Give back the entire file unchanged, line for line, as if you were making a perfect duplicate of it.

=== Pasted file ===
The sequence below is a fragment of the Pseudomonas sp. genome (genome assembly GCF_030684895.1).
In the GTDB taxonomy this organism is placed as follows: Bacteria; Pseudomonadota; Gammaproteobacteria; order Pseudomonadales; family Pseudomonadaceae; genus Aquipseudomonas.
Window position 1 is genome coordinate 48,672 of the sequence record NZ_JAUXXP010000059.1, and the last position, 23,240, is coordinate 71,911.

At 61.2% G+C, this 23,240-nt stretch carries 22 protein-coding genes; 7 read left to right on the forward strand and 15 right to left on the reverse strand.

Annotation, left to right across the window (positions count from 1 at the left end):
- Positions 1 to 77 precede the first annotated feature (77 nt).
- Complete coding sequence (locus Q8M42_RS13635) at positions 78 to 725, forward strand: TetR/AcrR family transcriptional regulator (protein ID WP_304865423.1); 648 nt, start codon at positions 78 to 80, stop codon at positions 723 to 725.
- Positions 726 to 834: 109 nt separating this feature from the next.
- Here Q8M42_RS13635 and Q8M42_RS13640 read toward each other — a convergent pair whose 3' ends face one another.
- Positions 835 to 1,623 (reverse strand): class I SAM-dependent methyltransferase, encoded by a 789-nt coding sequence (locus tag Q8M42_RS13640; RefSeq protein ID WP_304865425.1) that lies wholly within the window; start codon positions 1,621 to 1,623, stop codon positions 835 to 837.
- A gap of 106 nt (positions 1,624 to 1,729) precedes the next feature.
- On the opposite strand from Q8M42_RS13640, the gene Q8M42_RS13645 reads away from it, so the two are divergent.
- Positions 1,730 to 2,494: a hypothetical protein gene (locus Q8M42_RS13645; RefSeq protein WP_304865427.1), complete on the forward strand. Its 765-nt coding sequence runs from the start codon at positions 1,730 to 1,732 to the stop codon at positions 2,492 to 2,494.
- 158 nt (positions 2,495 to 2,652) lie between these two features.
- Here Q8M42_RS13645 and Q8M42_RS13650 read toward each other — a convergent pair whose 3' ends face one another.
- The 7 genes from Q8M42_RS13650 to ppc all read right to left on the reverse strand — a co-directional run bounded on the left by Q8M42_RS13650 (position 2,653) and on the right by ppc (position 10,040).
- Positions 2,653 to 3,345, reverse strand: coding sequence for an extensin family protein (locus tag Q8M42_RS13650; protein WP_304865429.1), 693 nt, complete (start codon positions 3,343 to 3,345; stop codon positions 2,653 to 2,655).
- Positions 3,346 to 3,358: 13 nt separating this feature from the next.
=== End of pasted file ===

The sequence below is a fragment of the Pseudomonas sp. genome (genome assembly GCF_030684895.1).
In the GTDB taxonomy this organism is placed as follows: Bacteria; Pseudomonadota; Gammaproteobacteria; order Pseudomonadales; family Pseudomonadaceae; genus Aquipseudomonas.
Window position 1 is genome coordinate 48,672 of the sequence record NZ_JAUXXP010000059.1, and the last position, 23,240, is coordinate 71,911.

At 61.2% G+C, this 23,240-nt stretch carries 22 protein-coding genes; 7 read left to right on the forward strand and 15 right to left on the reverse strand.

Annotation, left to right across the window (positions count from 1 at the left end):
- Positions 1 to 77 precede the first annotated feature (77 nt).
- Complete coding sequence (locus Q8M42_RS13635) at positions 78 to 725, forward strand: TetR/AcrR family transcriptional regulator (protein ID WP_304865423.1); 648 nt, start codon at positions 78 to 80, stop codon at positions 723 to 725.
- Positions 726 to 834: 109 nt separating this feature from the next.
- Here Q8M42_RS13635 and Q8M42_RS13640 read toward each other — a convergent pair whose 3' ends face one another.
- Positions 835 to 1,623 (reverse strand): class I SAM-dependent methyltransferase, encoded by a 789-nt coding sequence (locus tag Q8M42_RS13640; RefSeq protein ID WP_304865425.1) that lies wholly within the window; start codon positions 1,621 to 1,623, stop codon positions 835 to 837.
- A gap of 106 nt (positions 1,624 to 1,729) precedes the next feature.
- On the opposite strand from Q8M42_RS13640, the gene Q8M42_RS13645 reads away from it, so the two are divergent.
- Positions 1,730 to 2,494: a hypothetical protein gene (locus Q8M42_RS13645; RefSeq protein WP_304865427.1), complete on the forward strand. Its 765-nt coding sequence runs from the start codon at positions 1,730 to 1,732 to the stop codon at positions 2,492 to 2,494.
- 158 nt (positions 2,495 to 2,652) lie between these two features.
- Here Q8M42_RS13645 and Q8M42_RS13650 read toward each other — a convergent pair whose 3' ends face one another.
- The 7 genes from Q8M42_RS13650 to ppc all read right to left on the reverse strand — a co-directional run bounded on the left by Q8M42_RS13650 (position 2,653) and on the right by ppc (position 10,040).
- Positions 2,653 to 3,345, reverse strand: coding sequence for an extensin family protein (locus tag Q8M42_RS13650; protein WP_304865429.1), 693 nt, complete (start codon positions 3,343 to 3,345; stop codon positions 2,653 to 2,655).
- Positions 3,346 to 3,358: 13 nt separating this feature from the next.